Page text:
Project “DeConcrete: Eco-Efficient Arctic Technologies Cooperation” financed by the Kolarctic Cross Border Cooperation Program started in autumn 2019. Since that time, the international project team under the leadership of Professor Arkadiy Aizenstadt, Head of the Department of Composite Materials and Environmental Engineering (NArFU), has accomplished important tasks.
There are various practices of concrete reuse but the amount of construction and demolition waste is rising along with the increasing building activity worldwide, including Russia, Norway and Finland. About 15-17 million tons of CDW is produced annually in Russia, of which 60% are brick and reinforced concrete debris with the growth rate being 25% and recycling covering about 5% of the total waste.
The project experts analyzed documents regulating demolition practices in Russia, Norway and Finland, consolidated data concerning limits of harmful components in crushed stone for further utilization, and prepared an extended abstract called “A comprehensive summary of available legislation and practices in demolition and CDW management in the Arctic region” for the 24th Symposium on Nordic Concrete Research & Development held on 11–14 August 2020 in Sandefjord, Norway.
Documents recently published by the European Union, namely “EU Construction & Demolition Waste Management Protocol”, “Guidelines for the Waste Audits before Demolition And Renovation Works of Buildings”, could serve as a foundation for changes in demolition activities and CDW management.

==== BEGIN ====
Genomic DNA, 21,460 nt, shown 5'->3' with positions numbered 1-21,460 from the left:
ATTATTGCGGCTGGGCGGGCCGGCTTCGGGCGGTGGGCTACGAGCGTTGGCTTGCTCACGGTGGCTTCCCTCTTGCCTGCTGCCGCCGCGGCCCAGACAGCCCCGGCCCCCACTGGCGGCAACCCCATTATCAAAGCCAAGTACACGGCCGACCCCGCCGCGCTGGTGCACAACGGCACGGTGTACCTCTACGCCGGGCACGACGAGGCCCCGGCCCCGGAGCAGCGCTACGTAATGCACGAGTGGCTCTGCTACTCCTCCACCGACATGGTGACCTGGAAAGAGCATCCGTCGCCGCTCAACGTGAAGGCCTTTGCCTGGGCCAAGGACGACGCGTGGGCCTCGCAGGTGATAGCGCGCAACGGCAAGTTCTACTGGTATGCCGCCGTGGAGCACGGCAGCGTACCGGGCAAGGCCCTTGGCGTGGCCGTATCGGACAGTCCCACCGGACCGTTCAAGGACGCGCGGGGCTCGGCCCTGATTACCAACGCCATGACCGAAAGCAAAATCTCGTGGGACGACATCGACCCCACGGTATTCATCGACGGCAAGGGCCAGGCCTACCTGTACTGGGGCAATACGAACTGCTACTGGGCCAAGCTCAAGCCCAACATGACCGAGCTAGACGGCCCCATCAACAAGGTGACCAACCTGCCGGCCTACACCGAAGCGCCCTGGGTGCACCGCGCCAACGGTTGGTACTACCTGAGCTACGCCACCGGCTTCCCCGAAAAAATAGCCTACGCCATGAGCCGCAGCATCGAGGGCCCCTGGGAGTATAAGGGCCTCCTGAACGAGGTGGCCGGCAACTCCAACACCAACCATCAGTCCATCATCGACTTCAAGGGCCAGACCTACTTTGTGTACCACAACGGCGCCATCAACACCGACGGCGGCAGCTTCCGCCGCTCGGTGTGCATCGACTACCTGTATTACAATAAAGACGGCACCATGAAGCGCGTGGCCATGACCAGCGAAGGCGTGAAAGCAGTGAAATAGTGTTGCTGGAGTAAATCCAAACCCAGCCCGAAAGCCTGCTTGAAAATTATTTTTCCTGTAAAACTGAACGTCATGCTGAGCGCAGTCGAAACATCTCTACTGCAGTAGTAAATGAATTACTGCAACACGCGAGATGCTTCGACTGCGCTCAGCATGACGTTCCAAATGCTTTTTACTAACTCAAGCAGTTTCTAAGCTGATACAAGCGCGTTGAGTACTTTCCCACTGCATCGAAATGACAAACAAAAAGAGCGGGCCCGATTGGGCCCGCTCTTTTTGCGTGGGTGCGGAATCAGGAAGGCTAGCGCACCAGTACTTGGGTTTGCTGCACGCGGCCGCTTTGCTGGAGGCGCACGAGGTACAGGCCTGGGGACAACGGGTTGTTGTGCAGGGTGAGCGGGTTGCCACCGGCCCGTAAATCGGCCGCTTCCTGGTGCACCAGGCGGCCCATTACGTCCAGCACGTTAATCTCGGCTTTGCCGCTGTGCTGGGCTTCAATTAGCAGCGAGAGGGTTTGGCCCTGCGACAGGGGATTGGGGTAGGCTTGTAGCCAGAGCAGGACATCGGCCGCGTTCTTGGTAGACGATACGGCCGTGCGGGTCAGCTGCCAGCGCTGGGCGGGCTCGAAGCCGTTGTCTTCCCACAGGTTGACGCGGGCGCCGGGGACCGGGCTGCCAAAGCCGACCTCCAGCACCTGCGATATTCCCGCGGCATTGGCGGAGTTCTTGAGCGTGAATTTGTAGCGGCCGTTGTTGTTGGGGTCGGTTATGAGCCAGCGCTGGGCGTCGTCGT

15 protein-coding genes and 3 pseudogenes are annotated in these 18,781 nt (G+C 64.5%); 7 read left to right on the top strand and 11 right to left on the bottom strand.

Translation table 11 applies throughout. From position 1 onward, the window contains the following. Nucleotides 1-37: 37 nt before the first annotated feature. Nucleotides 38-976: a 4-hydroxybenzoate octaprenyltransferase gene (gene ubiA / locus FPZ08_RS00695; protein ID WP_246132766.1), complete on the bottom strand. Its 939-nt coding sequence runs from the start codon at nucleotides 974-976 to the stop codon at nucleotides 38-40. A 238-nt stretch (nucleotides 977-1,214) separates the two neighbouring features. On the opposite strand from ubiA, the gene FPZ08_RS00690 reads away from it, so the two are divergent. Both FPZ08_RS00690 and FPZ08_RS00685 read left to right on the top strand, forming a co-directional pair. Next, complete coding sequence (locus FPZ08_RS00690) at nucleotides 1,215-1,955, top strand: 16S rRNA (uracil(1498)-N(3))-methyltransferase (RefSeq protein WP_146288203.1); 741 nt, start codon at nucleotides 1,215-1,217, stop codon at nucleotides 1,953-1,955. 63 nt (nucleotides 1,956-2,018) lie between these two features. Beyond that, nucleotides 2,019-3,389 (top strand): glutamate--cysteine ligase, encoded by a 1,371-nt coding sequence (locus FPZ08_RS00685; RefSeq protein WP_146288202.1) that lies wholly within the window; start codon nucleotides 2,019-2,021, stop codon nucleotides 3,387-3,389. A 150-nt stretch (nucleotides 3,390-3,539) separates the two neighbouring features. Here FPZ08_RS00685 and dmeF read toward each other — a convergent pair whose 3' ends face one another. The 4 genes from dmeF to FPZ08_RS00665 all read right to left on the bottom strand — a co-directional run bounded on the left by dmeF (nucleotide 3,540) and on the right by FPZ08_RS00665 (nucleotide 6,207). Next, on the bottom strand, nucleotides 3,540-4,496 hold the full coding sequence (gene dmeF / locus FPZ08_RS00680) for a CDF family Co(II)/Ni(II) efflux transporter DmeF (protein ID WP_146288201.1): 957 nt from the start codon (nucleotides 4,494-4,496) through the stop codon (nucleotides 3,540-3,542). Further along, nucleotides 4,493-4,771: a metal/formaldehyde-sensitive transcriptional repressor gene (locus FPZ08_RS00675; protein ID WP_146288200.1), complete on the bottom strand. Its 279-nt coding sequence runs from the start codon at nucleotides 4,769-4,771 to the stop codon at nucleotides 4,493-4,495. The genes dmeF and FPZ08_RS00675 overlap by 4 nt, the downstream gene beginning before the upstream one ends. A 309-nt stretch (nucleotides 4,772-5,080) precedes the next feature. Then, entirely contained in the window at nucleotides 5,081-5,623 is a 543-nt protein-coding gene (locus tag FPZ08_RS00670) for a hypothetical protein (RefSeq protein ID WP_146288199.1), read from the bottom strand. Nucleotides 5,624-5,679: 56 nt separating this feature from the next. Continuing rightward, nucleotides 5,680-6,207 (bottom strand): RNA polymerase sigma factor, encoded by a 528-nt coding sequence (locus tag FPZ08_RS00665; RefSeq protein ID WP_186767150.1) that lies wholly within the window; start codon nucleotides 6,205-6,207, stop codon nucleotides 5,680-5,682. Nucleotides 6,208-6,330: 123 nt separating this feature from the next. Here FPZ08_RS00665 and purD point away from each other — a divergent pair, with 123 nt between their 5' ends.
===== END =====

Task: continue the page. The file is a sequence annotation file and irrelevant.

Within the project grant, NArFU purchased equipment for the amount of 7 million Rubles in order to study properties, composition and presence of harmful components of recycled concrete, and to develop new technologies of its processing. Crushing equipment (DSCH-1-2) is designed for crushing rocks of any strength, slags, some metal materials, brittle polymers, stones, marble, coal, fossilized bulk materials, caked metal (cast iron) chips, and bricks. It will be used to obtain concrete samples for further study.
Combined thermal analyzer (SDT 650) will allow to carry out research of physical and chemical transformations occurring in secondary concrete rubble, identification of individual minerals and determination of their quantitative content in concrete, research of mechanisms and speed of changes occurring in concrete.
Theoretical and experimental research results and equipment will be used in the educational process for teaching bachelors and masters.
Recommendations on the use of reinforced concrete waste with due account for environmental and economic aspects will be presented for large and medium-sized enterprises involved in the production of construction materials.
DeConcrete Project Manager